What effect did our light washer have? I wound the watch back to full wind and measured the rates. Here’s what we got.
Oh my. Adjusting is iterative, but sometimes one round is enough. These are excellent rates across all 6 positions. I could get them tighter if I were willing to remove weight—it is easier to remove a tiny amount than add a tiny amount—but I’m sticking to my “don’t add weight” approach.
I thus slightly shift the regulator to make the watch run at +2 dial up, and we’re done.
I suspect that all I did here was compensate for higher amplitude. When the watch left the factory, with its weaker blue steel spring, its amplitude was probably notably lower. With modern springs and lubricants, the watch’s amplitude is probably much higher now. As we saw in a recent post, this can cause vertical rates to shift when amplitude surpasses the neutral zone of 220 degrees.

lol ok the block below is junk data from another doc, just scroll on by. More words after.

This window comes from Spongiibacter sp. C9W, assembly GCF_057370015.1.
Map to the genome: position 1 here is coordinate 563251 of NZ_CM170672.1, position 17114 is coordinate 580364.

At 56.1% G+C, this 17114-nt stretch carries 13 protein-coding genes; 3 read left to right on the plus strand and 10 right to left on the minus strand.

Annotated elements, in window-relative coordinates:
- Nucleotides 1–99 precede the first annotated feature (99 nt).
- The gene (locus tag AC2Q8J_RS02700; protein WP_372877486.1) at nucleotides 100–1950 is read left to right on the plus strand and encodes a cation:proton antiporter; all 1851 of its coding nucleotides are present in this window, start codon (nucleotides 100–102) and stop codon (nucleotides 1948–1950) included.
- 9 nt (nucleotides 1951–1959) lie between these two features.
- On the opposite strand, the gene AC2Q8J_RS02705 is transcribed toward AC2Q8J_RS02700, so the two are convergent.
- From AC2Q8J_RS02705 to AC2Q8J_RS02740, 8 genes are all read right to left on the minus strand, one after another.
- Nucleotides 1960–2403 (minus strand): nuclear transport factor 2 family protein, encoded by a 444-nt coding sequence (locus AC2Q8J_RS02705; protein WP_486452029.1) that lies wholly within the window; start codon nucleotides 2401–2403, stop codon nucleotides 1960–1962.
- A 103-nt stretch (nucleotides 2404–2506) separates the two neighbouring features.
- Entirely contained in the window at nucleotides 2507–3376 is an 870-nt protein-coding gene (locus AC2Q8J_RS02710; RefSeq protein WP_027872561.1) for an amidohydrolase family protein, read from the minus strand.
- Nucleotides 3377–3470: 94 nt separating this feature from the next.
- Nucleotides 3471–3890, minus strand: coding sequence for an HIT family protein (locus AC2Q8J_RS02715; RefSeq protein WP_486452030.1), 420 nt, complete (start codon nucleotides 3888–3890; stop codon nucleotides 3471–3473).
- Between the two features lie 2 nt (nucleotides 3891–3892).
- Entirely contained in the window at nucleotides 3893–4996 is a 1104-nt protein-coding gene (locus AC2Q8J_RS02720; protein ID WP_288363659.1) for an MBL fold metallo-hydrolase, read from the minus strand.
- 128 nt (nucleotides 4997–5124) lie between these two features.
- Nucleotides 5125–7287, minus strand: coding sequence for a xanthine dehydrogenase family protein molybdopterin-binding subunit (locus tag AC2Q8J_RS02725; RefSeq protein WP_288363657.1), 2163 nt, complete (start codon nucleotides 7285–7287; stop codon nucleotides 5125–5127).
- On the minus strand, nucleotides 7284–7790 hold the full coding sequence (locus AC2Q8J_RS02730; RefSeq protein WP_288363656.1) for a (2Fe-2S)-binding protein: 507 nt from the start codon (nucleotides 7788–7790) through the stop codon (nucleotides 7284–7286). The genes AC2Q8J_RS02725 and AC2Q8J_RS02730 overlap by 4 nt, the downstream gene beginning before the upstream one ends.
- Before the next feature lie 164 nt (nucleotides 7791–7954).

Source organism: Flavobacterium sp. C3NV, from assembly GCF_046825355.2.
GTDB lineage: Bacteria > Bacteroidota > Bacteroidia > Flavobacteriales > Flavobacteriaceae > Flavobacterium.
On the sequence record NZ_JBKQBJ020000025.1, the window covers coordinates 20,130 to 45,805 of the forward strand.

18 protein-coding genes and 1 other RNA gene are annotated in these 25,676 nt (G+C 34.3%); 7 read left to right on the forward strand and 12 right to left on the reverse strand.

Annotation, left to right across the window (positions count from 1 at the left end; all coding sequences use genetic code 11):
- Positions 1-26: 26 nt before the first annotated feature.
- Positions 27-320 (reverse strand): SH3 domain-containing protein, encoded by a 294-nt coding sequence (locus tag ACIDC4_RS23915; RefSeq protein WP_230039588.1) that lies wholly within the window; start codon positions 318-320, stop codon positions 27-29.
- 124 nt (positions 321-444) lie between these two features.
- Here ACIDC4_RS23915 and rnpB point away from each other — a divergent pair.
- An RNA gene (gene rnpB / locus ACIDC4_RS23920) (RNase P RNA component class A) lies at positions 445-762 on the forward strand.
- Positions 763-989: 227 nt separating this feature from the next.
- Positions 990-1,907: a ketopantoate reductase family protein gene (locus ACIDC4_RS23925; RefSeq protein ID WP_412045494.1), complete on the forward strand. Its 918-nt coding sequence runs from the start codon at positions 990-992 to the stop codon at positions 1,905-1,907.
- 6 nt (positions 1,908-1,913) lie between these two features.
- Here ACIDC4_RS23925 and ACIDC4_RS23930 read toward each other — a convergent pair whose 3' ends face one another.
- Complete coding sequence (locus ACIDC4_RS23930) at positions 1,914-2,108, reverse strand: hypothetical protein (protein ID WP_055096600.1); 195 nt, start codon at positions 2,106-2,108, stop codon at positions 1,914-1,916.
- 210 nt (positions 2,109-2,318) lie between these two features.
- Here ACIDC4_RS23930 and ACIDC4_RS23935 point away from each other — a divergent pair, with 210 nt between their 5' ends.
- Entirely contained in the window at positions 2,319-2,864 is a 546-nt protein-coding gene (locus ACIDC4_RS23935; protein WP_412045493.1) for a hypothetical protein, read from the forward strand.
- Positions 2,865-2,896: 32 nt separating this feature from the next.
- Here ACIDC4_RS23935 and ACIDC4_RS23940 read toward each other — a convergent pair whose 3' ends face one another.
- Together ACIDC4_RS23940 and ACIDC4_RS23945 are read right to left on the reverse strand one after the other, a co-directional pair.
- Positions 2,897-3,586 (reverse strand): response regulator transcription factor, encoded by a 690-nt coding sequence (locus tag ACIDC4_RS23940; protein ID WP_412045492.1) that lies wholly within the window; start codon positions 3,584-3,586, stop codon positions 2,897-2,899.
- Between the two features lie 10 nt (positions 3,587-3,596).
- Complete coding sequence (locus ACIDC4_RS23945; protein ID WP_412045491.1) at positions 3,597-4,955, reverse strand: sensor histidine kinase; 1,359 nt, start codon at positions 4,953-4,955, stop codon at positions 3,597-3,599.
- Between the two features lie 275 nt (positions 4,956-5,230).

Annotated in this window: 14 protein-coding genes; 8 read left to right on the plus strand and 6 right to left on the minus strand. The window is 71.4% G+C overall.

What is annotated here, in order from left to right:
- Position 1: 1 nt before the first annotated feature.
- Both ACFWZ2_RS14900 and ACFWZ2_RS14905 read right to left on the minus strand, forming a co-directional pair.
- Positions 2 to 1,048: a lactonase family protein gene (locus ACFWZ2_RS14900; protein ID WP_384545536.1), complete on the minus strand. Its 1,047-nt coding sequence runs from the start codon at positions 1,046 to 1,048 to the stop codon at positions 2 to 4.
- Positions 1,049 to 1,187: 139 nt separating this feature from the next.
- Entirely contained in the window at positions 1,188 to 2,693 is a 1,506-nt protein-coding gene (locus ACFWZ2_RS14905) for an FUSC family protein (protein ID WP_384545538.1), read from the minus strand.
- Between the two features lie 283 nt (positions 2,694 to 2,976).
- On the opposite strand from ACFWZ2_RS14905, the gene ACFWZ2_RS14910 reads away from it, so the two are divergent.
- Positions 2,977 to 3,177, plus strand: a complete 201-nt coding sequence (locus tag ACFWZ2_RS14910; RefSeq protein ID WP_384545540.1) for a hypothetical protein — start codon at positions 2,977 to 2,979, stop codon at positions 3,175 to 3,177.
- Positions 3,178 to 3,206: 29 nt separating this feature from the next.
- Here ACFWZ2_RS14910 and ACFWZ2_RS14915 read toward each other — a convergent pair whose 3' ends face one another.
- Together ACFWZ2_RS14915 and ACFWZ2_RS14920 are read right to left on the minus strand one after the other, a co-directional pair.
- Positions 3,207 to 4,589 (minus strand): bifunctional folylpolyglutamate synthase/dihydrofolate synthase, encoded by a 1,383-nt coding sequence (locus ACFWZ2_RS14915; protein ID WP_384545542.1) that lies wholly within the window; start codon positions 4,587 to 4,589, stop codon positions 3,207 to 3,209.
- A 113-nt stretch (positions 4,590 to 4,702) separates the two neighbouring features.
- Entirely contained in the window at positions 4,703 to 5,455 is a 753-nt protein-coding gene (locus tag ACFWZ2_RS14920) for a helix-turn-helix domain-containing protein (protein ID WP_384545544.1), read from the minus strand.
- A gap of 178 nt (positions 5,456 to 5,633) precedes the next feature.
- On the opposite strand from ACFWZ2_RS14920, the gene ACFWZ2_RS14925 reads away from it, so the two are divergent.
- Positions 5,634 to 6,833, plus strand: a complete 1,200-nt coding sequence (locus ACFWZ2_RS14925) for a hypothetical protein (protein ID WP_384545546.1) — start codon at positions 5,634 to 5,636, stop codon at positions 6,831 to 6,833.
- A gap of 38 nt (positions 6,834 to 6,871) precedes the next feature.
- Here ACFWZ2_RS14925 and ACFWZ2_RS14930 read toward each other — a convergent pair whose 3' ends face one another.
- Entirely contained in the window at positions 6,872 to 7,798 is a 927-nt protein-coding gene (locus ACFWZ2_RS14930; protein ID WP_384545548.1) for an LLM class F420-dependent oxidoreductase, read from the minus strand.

And here it is, ticking away happily.
In some ways, this watch is a bad example of what adjusting vintage watches looks like: it was too easy. You rarely strike gold after only one round of adjusting.
But in other ways, it is a good example: fine watches are easier to adjust than mediocre ones. This watch left the factory in excellent shape and probably wasn’t meddled with much since then, so it shouldn’t need more than minor tweaking.